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Solid organ transplant patients are vulnerable to suffering neurologic complications from a wide array of viral infections and can be sentinels in the population who are first to get serious complications from emerging infections like the recent waves of arboviruses, including West Nile virus, Chikungunya virus, Zika virus, and Dengue virus. The diverse and rapidly changing landscape of possible causes of viral encephalitis poses great challenges for traditional candidate‐based infectious disease diagnostics that already fail to identify a causative pathogen in approximately 50% of encephalitis cases. We present the case of a 14‐year‐old girl on immunosuppression for a renal transplant who presented with acute meningoencephalitis. Traditional diagnostics failed to identify an etiology. RNA extracted from her cerebrospinal fluid was subjected to unbiased metagenomic deep sequencing, enhanced with the use of a Cas9‐based technique for host depletion. This analysis identified West Nile virus (WNV). Convalescent serum serologies subsequently confirmed WNV seroconversion. These results support a clear clinical role for metagenomic deep sequencing in the setting of suspected viral encephalitis, especially in the context of the high‐risk transplant patient population.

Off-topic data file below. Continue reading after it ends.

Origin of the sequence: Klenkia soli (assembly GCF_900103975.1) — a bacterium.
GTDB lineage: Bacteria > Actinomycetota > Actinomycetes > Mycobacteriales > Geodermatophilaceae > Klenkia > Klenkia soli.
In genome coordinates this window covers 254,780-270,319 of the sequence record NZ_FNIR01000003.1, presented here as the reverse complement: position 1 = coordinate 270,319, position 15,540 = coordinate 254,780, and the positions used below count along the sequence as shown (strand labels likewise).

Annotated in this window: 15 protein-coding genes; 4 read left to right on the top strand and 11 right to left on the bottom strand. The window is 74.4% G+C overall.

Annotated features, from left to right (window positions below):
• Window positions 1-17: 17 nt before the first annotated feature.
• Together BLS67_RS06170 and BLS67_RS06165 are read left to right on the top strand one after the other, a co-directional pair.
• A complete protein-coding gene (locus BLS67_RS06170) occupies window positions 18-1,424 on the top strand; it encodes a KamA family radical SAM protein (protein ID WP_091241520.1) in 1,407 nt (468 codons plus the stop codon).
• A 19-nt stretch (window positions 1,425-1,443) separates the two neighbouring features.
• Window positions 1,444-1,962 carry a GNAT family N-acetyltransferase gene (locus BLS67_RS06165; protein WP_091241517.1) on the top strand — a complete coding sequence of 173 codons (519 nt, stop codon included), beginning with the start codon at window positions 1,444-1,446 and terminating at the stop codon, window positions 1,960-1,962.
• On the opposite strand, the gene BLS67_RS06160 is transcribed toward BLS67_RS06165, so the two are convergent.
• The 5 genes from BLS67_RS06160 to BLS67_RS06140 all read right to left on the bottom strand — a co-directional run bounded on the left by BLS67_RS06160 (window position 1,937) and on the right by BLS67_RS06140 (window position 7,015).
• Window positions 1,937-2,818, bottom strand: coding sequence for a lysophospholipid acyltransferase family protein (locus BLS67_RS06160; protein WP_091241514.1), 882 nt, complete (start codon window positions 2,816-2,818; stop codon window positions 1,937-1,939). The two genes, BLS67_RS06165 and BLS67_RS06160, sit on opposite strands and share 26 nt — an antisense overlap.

Solid organ transplant patients are particularly susceptible to unusual infections and are more likely to suffer from neuroinvasive disease, including viral encephalitis 1, 2, 3. Candidate‐based infectious disease diagnostics already fail to identify a causative pathogen in approximately 50% of encephalitis cases 4, 5, 6. Diagnosing a neurologic infection is even more challenging in the transplant population as patients may lack the classic signs and symptoms of meningitis because of their immunosuppressed state, and they are susceptible to atypical complications of common infections like JC virus causing progressive multifocal leukoencephalopathy 3. Transplant patients are also susceptible to more unusual infections such as lymphocytic choriomeningitis virus either from environmental exposures or from their donor organ 3. In addition, the transplant population can serve as a sentinel group in whom new and emerging infections first appear. Indeed, deaths of transplant patients have been noted during recent outbreaks of West Nile virus (WNV) and Dengue virus 7, 8, 9. Comprehensive, unbiased, and “hypothesis‐free” diagnostic strategies that can simultaneously identify both common and rare pathogens are urgently needed for this population.